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An Ebook Pricing Experiment

Over on the forums for Demonoid, a bittorrent tracker site (with considerable pirated material), there was a discussion thread entitled "Price Gouging" on ebooks. Readers and ebook fans posted commonly aired thoughts about the high price of ebooks as well as the annoying DRM (which publishers have generally felt are needed to enforce the prices and prevent piracy).

I tend to agree with those thoughts — that ebook prices are awfully high, and DRM is extremely annoying — so I've been doing some experiments to explore the alternatives.

These experiments are in response to sentiments like these that readers posted there:

I honestly feel that publishers are trying to kill ebooks.

One of the fastest growing areas of entertainment right now is Ebooks, so the publishing response to that popularity is to raise prices, sometimes drastically.
I am all for supporting authors. I know how hard they work their butts off to first get published then to actually keep an audience. That's why normally I didn't have a problem spending $6.99 on an ebook. But there is no way in hell I am paying $9.99 for an ebook when the paperback is $9.99!!!

I think the sooner the authors actually go into working for themselves in the ebook market, the better

To which my response was:

I agree, not just with the quoted bit but also the rest of what everyone's said above. In fact it's why I signed onto Demonoid — to post ebooks of my work (I'm a professional science fiction author).

I'm actually doing it as part of an experiment, to see if it's feasible to connect directly with readers. I frequently hear from people they would pay a fair price for ebooks if they were given the opportunity, especially DRM-free ebooks, as opposed to being forced to pay gouging prices up front for DRM-locked books, which I hate too.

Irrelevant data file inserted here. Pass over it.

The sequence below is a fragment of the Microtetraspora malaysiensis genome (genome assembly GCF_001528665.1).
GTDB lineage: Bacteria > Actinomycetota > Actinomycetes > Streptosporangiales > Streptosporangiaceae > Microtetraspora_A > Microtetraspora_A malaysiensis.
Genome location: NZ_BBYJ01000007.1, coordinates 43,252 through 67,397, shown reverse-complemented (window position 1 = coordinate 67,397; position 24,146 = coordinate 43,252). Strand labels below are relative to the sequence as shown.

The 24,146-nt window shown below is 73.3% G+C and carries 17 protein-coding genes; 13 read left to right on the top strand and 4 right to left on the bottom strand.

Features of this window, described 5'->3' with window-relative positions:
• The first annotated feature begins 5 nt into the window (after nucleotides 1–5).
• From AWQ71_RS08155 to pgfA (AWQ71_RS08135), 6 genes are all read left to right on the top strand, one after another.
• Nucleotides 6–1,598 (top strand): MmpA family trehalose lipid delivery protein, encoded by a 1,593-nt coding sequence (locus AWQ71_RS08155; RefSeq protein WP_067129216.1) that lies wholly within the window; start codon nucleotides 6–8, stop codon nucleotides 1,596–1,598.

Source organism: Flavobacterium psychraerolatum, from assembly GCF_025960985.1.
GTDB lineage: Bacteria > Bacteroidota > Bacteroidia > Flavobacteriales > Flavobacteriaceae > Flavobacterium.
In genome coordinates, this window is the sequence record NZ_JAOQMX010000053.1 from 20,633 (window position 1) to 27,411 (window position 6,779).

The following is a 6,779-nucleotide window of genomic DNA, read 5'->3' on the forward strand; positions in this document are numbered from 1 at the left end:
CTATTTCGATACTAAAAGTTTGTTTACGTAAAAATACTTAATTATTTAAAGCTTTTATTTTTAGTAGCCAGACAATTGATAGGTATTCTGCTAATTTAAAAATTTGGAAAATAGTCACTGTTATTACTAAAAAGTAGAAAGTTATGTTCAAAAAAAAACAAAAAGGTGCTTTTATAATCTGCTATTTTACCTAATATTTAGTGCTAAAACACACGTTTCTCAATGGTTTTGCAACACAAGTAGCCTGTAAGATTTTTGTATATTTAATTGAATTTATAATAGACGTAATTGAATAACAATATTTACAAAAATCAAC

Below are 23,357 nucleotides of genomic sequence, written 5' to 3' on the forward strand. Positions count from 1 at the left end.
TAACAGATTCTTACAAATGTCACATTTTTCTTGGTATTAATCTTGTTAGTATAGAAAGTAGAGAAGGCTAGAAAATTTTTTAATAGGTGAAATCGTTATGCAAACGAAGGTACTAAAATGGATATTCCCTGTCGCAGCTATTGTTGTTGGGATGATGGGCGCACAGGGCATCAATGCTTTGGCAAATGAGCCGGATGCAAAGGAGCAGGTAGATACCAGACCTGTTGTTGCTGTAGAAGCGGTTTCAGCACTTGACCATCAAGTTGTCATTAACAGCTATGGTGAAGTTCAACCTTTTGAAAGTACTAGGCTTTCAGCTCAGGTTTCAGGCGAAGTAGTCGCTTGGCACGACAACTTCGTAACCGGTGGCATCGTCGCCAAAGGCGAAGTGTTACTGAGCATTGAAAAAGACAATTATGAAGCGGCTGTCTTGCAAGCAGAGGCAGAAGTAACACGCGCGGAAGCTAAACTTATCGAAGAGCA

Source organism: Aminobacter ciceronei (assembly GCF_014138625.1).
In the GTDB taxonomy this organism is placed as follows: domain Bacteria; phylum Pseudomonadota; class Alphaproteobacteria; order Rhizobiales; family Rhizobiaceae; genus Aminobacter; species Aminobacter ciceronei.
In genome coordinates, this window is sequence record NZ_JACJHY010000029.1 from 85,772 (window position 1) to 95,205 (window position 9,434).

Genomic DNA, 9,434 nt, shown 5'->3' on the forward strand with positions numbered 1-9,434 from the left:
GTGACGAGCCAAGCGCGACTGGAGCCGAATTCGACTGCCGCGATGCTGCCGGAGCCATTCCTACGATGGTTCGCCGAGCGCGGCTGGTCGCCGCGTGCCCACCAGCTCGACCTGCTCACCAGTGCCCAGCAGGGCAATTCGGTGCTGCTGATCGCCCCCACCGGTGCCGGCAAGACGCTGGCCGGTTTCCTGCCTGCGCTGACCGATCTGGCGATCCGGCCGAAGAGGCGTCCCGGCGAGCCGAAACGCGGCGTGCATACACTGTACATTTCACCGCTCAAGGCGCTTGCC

So the first step I took was to do a survey of what's a fair price, and moreover, to see what fair prices were based on how much people liked a given ebook they read. It's at http://critters.org/surv if anyone is interested in seeing the results or adding to them. [And an analysis of the survey results is here.]

I know I've felt ripped off a few times buying an ebook or app that really didn't live up to the expectations the advertising had set for it, but dang it, you've already paid for it and there's no money back. In the survey I thus asked people several questions to get at feelings about fair prices based on whether an ebook is new or been around a while, whether a novel or shorter length, and paying up front vs. paying based on how much you liked it.

The idea behind the "Pay as you like it" was tipping in a restaurant. (In the US, anyway, where servers earn a sizable amount of their income based on tips, which are based on quality of the service they provide. I know this isn't as common outside the US, but it's the payment model we use, so you just mentally know there will be a tipping amount to add on, along with taxes. For average service the common standard is to tip around 15-20% of the bill, with 20-25% if you liked it, and maybe 10-15% if you thought the service was poor.)

The relevant aspects for this experiment being that established convention is (1) you essentially pay the server after service is provided, not beforehand (whereas you generally pay for a paper book before you've read it all) — you don't walk out without paying for your meal; and (2) you compensate them based on the level of their service — more than average if you really liked their service and less than average (but usually [i]something[/i]) if you didn't like their service, and you certainly pay for the food in any event (except in really rare cases where you complain how bad it was).